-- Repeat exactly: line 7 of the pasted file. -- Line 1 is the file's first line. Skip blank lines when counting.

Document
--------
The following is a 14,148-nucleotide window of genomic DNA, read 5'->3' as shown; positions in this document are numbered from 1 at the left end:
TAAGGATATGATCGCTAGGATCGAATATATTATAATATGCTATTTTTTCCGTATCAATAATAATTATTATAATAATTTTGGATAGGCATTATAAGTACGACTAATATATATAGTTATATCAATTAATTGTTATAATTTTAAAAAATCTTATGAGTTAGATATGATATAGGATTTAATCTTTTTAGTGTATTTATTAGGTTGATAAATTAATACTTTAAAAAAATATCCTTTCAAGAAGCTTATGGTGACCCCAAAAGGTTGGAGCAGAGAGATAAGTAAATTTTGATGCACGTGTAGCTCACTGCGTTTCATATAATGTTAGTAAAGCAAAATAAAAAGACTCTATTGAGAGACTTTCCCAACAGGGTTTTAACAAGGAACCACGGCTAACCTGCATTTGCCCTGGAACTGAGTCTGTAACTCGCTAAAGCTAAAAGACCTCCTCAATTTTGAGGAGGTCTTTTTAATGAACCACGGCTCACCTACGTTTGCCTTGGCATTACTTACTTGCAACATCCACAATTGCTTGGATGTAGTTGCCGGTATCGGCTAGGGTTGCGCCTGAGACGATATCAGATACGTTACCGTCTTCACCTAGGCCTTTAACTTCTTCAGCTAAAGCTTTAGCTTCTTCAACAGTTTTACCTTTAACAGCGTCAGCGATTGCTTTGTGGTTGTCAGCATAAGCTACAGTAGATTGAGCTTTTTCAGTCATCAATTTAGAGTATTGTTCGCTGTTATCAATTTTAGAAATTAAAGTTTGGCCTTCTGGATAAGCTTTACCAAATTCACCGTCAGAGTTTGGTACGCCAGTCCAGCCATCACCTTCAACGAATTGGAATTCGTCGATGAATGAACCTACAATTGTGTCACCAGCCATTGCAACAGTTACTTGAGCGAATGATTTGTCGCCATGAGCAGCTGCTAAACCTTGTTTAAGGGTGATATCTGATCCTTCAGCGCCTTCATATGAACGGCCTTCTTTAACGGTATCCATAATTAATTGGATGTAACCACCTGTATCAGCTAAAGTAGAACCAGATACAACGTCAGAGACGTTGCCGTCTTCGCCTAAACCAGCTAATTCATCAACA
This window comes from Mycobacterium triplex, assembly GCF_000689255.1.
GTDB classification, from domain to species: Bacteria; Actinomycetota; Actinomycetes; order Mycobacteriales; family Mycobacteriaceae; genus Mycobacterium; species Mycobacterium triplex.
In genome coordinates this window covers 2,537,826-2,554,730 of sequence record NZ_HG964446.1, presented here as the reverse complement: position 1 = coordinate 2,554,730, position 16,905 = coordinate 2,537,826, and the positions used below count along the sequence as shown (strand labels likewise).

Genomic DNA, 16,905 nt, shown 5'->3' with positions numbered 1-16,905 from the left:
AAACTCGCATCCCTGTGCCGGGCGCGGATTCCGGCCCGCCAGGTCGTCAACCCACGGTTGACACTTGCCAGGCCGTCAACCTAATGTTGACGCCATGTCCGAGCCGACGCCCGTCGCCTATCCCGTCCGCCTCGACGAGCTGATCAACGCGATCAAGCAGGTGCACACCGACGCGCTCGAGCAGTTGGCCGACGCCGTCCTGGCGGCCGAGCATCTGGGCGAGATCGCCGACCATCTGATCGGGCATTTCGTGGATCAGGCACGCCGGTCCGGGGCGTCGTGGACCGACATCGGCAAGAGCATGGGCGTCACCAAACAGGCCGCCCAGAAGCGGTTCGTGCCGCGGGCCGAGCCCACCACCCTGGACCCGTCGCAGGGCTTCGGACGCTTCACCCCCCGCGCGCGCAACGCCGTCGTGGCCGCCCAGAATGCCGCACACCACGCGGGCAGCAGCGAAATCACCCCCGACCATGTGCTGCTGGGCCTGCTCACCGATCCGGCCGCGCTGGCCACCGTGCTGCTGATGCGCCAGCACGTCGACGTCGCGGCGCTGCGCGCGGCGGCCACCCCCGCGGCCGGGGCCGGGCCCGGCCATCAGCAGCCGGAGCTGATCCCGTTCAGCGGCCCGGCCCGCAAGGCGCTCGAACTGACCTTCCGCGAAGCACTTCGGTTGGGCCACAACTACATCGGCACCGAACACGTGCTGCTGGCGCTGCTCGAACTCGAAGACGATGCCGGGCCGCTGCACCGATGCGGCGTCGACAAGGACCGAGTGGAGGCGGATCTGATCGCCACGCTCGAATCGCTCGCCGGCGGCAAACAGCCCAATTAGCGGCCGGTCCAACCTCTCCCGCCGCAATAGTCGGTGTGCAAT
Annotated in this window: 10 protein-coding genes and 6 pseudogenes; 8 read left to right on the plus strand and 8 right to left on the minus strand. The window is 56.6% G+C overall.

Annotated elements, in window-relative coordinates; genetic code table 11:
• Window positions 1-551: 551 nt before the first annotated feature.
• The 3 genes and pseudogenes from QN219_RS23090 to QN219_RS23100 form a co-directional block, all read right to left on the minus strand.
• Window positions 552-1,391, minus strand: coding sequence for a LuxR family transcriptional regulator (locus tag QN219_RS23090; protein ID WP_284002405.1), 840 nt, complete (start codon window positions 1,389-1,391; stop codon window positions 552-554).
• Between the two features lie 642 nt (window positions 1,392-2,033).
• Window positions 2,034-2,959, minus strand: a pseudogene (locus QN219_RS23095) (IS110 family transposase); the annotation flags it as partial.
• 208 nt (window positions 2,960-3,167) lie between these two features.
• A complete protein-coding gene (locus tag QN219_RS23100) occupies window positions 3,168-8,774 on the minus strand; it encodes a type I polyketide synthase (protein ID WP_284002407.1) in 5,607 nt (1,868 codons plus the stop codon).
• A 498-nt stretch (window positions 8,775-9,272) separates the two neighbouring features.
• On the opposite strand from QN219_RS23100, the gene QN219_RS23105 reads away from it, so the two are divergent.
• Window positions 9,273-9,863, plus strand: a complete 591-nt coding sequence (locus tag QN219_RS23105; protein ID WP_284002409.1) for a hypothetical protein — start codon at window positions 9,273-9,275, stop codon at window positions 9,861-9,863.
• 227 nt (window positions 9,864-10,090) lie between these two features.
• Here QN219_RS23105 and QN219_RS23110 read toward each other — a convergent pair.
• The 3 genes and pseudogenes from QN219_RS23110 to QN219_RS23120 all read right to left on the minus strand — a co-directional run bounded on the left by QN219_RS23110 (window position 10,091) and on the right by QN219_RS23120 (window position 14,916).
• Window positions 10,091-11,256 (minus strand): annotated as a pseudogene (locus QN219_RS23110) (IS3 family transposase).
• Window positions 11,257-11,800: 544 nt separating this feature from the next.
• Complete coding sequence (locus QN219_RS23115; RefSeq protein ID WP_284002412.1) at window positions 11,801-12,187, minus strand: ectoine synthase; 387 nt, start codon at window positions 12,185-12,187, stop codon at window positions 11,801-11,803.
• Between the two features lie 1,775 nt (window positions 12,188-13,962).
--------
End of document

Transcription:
AAACTCGCATCCCTGTGCCGGGCGCGGATTCCGGCCCGCCAGGTCGTCAACCCACGGTTGACACTTGCCAGGCCGTCAACCTAATGTTGACGCCATGTCCGAGCCGACGCCCGTCGCCTATCCCGTCCGCCTCGACGAGCTGATCAACGCGATCAAGCAGGTGCACACCGACGCGCTCGAGCAGTTGGCCGACGCCGTCCTGGCGGCCGAGCATCTGGGCGAGATCGCCGACCATCTGATCGGGCATTTCGTGGATCAGGCACGCCGGTCCGGGGCGTCGTGGACCGACATCGGCAAGAGCATGGGCGTCACCAAACAGGCCGCCCAGAAGCGGTTCGTGCCGCGGGCCGAGCCCACCACCCTGGACCCGTCGCAGGGCTTCGGACGCTTCACCCCCCGCGCGCGCAACGCCGTCGTGGCCGCCCAGAATGCCGCACACCACGCGGGCAGCAGCGAAATCACCCCCGACCATGTGCTGCTGGGCCTGCTCACCGATCCGGCCGCGCTGGCCACCGTGCTGCTGATGCGCCAGCACGTCGACGTCGCGGCGCTGCGCGCGGCGGCCACCCCCGCGGCCGGGGCCGGGCCCGGCCATCAGCAGCCGGAGCTGATCCCGTTCAGCGGCCCGGCCCGCAAGGCGCTCGAACTGACCTTCCGCGAAGCACTTCGGTTGGGCCACAACTACATCGGCACCGAACACGTGCTGCTGGCGCTGCTCGAACTCGAAGACGATGCCGGGCCGCTGCACCGATGCGGCGTCGACAAGGACCGAGTGGAGGCGGATCTGATCGCCACGCTCGAATCGCTCGCCGGCGGCAAACAGCCCAATTAGCGGCCGGTCCAACCTCTCCCGCCGCAATAGTCGGTGTGCAAT